In a few weeks, doctors will finish the procedure on Karina Theoret. They'll attach a small external microphone that will conduct vibrations through the implant — through Theoret's skull — so her working left ear can process it.
The 15-year-old's hearing problem doesn't affect her speech, but she says she sometimes has difficulty hearing friends or classroom conversation.
"In conversations, I would have to place myself where I could hear everybody," she says.
Initially, she had anticipated that it would take months to recover from surgery to implant the bone-anchored hearing aid (BAHA).
Minimally Invasive Surgery
But surgeons at the Montreal Children's Hospital proposed the new procedure, just approved by Health Canada, that would shorten her recovery time to a matter of weeks.
Theoret underwent the surgery Wednesday, and was wide awake because it only required a local anesthetic.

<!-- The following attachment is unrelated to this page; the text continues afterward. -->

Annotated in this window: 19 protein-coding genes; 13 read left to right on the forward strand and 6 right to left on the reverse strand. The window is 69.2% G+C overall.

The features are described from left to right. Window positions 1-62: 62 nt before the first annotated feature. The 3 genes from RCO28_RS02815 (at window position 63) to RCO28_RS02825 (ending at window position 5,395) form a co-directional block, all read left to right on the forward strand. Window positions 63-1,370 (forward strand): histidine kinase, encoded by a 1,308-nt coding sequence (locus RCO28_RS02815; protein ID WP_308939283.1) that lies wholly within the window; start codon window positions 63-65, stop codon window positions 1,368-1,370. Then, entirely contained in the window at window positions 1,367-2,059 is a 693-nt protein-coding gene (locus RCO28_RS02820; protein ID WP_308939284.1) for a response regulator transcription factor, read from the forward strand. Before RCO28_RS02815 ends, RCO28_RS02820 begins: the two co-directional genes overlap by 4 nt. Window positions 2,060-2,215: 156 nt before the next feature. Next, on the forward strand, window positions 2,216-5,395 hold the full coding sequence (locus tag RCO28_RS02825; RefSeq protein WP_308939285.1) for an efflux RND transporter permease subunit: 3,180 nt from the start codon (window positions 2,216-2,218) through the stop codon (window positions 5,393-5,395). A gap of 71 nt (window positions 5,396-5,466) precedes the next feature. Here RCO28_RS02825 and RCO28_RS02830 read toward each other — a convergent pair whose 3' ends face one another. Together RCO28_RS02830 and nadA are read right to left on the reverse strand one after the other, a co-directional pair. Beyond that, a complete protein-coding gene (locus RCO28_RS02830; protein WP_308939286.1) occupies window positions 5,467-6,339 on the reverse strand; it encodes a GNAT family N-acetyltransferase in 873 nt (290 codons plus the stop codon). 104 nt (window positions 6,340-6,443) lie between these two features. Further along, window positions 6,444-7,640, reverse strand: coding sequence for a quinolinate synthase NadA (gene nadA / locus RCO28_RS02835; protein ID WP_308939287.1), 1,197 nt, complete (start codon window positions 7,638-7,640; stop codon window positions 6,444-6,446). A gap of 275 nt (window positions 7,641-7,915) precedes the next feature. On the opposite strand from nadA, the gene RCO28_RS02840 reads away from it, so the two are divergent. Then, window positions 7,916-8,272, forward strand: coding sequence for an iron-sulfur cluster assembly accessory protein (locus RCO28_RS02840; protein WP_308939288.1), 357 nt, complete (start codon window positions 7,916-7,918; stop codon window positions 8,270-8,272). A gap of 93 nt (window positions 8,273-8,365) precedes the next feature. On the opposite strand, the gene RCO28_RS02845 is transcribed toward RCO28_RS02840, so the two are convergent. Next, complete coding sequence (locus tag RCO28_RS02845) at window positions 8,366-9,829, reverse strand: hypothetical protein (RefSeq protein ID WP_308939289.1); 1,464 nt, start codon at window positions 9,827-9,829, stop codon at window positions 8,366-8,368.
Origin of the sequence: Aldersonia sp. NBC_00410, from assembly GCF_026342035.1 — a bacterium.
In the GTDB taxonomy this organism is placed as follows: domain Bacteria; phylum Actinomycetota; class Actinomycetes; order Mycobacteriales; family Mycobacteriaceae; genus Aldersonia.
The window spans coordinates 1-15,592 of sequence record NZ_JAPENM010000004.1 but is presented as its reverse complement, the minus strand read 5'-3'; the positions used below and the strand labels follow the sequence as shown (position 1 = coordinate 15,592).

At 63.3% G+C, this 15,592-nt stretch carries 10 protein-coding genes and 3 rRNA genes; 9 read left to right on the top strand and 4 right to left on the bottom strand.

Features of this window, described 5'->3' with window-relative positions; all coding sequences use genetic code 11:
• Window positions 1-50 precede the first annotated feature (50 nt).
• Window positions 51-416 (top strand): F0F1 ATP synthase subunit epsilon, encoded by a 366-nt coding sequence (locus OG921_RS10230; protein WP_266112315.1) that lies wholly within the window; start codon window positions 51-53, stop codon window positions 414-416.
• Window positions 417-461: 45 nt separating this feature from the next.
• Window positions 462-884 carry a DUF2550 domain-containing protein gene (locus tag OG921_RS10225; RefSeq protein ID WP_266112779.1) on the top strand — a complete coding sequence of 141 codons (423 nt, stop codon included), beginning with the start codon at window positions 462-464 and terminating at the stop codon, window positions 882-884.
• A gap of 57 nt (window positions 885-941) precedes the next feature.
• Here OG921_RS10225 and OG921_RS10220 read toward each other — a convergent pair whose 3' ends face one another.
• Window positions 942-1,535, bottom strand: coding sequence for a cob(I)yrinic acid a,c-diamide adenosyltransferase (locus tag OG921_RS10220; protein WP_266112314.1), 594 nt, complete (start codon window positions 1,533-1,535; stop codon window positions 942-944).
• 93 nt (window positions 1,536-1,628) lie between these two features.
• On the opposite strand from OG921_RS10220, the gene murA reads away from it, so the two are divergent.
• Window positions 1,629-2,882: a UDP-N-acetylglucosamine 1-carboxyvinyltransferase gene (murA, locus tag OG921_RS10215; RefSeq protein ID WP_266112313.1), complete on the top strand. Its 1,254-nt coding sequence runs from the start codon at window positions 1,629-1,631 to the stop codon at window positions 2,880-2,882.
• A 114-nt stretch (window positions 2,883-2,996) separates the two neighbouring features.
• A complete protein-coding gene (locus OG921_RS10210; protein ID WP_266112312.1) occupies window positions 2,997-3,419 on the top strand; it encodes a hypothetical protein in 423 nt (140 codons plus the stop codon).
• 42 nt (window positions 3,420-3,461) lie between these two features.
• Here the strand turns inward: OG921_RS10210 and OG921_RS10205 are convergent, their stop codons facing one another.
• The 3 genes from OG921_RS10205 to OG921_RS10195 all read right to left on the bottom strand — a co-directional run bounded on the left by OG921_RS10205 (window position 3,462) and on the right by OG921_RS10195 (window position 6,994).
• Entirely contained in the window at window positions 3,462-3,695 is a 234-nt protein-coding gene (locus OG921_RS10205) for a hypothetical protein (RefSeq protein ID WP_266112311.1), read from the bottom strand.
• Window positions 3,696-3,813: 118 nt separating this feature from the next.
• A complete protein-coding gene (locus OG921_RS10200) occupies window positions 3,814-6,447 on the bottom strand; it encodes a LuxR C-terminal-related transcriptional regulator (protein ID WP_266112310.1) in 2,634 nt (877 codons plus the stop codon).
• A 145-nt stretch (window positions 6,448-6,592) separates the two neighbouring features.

"It was just like a loud vibration. I heard it. I felt it a little bit, but it didn't hurt at all," she says.
Her surgeon punctured a tiny hole — smaller than five millimetres in width — to drill a screw into Theoret's skull.
The hole was so small, it didn't require stitches.
"It was just like a loud vibration. I heard it. I felt it a little bit, but it didn't hurt at all."
Pediatric ear, nose and throat surgeon Dr. Sam Daniel says the surgery took less than 10 minutes.
"She lost two drops of blood," he says.
Daniel believes the procedure could soon become the norm, though it's not suited to all patients.
"Not everyone is a candidate. You need a minimal skull thickness, so it's not something I would do on a very small child."
Theoret says since the surgery, she has been relaxing with her family.
She's also looking forward to being able to hear more of the world around her.
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